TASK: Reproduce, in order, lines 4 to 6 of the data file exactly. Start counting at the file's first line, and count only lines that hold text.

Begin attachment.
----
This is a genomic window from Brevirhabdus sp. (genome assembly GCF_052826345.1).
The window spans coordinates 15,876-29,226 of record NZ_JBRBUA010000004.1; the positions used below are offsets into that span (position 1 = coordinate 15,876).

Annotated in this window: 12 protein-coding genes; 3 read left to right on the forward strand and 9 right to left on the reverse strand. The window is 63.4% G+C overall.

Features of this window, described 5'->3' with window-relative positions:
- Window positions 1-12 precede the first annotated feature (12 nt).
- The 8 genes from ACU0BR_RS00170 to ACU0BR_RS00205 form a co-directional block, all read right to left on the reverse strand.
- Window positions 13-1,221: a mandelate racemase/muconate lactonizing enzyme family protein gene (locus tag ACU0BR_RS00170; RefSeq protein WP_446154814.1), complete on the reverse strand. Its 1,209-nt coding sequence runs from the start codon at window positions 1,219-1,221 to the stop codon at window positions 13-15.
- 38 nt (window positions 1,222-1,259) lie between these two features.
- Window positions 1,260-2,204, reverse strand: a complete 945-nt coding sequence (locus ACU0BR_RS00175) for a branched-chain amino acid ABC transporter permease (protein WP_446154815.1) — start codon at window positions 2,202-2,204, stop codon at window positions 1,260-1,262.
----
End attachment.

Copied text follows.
Features of this window, described 5'->3' with window-relative positions:
- Window positions 1-12 precede the first annotated feature (12 nt).
- The 8 genes from ACU0BR_RS00170 to ACU0BR_RS00205 form a co-directional block, all read right to left on the reverse strand.